While it’s refreshing to see brands take on one of the best features of Android 12, the whole colorful vibe doesn’t quite mask the issues with the software. First of all, the phone comes packed with bloatware, like Moj and Josh (Indian TikTok clones), which requires you to spend time uninstalling or disabling them manually. Realme 9 also had a host of performance issues at launch, most of which have been resolved with the April update, but a few are still left. For example, the phone hangs for a few seconds when you make system-wide changes such as dark mode or focus mode, which makes the phone feel sluggish even for a moment.
The performance issues are most likely thanks to the Snapdragon 680 processor we saw on the Realme 9i, which had a pretty disappointing performance. But due to better software optimization on Realme 9, this SoC is now to live with, with your usual social media and entertainment services and switching between apps that work smoothly.
The problem comes when you push the CPU and GPU to their limits with games like Call of Duty and Asphalt 9. The frame rate varies a lot in both games, and Asphalt 9 does not even support anything above 30fps. While this did not kill the gaming experience, the Realme 9 is not a gaming phone and is only good enough for occasional sessions. After an hour of stress testing, the Realme 9 did not get uncomfortably hot, which says a lot about the phone’s ability to withstand harsh Indian summers.
Battery management on the phone is a bit on the aggressive side with app notifications. On some occasions, some non-essential messages (such as app alerts and promotions) arrived a few minutes after the app sent them out. This was not an issue with more time-sensitive updates, including messages, emails, and reminders.
Realme 9 could afford to facilitate battery management, as the 5000mAh cell offers excellent battery life. I found it quite difficult to kill the battery in a full day with my typical use and had to use a battery drain app for one of my charging tests. I routinely ended my day with 40% battery left over after a day of light to medium use with 4-5 hours of screen on time. The built-in 33W charger takes about 1 hour and 20 minutes to charge the battery, which is just as fast as it gets for phones in this price range.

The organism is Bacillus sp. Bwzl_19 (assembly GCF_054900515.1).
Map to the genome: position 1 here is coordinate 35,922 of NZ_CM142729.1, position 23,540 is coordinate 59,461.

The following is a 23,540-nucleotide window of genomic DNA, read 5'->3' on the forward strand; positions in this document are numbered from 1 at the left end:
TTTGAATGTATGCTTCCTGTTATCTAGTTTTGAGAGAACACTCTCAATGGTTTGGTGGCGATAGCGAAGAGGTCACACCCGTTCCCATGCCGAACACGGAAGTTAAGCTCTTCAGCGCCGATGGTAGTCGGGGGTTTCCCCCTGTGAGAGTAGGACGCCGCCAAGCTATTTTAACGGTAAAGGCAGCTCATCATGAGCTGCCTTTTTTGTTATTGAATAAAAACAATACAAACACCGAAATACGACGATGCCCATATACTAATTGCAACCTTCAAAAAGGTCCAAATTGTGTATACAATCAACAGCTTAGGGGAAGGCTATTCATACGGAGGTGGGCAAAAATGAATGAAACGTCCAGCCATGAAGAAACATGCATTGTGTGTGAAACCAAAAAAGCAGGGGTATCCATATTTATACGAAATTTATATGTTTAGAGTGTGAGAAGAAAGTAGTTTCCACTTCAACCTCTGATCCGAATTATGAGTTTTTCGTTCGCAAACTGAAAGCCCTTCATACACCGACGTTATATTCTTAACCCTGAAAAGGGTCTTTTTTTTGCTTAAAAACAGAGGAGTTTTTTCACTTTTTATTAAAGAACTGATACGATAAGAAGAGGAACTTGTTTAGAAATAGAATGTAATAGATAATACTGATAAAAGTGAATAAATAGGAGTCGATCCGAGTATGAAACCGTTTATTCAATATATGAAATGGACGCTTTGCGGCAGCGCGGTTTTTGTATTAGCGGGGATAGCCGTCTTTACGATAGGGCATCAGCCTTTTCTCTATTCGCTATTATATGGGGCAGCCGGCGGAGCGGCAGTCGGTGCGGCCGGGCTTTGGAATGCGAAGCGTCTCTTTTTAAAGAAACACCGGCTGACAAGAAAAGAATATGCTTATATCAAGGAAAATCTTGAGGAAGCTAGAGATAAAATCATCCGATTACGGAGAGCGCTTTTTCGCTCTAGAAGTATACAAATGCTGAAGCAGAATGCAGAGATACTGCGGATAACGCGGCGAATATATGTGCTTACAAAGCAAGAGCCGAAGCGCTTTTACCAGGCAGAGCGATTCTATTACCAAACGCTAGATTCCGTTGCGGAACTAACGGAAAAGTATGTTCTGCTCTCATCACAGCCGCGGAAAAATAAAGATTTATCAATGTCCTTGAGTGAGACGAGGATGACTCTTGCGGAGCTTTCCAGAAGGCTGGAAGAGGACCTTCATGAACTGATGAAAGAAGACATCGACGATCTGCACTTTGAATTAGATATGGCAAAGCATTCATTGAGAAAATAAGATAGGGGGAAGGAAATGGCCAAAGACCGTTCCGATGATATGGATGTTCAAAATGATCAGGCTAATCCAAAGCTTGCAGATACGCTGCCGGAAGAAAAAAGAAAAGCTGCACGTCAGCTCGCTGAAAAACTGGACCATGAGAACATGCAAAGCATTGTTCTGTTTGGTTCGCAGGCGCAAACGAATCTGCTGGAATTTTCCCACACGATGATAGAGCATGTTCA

The camera situation on Realme 9 is a bit peculiar. The main sensor has a resolution of 108 MP, but the Snapdragon 680 only supports a maximum of 64 MP resolution. Realme has not yet clarified how it managed to do so. There is a 108MP mode in the camera app, but the images do not look more detailed than the normal 12MP mode. So for this review, we will focus on the resulting inscribed images that most people will see.
As is the case with budget phones, the primary camera on the Realme 9 takes some great looking daylight images with colors closer to what you really see. The images do not have an artificially vivid, supersaturated appearance, which may not please some users. The phone gets the right skin tones and has a decent dynamic range that captures a lot of details in shady areas, but it sometimes has a hard time getting a uniform white balance under challenging light.
The images from the main camera also look a bit blurry and soft along the edges on closer inspection, no matter how good the ambient light is. This problem is exacerbated indoors and in low light, where the phone itself struggles to lock focus. If you usually have a tendency to snap and walk, you may want to check the image once before moving on. With a little extra shooting time when using night mode, the camera gets the right focus, but it can lead to blurred images.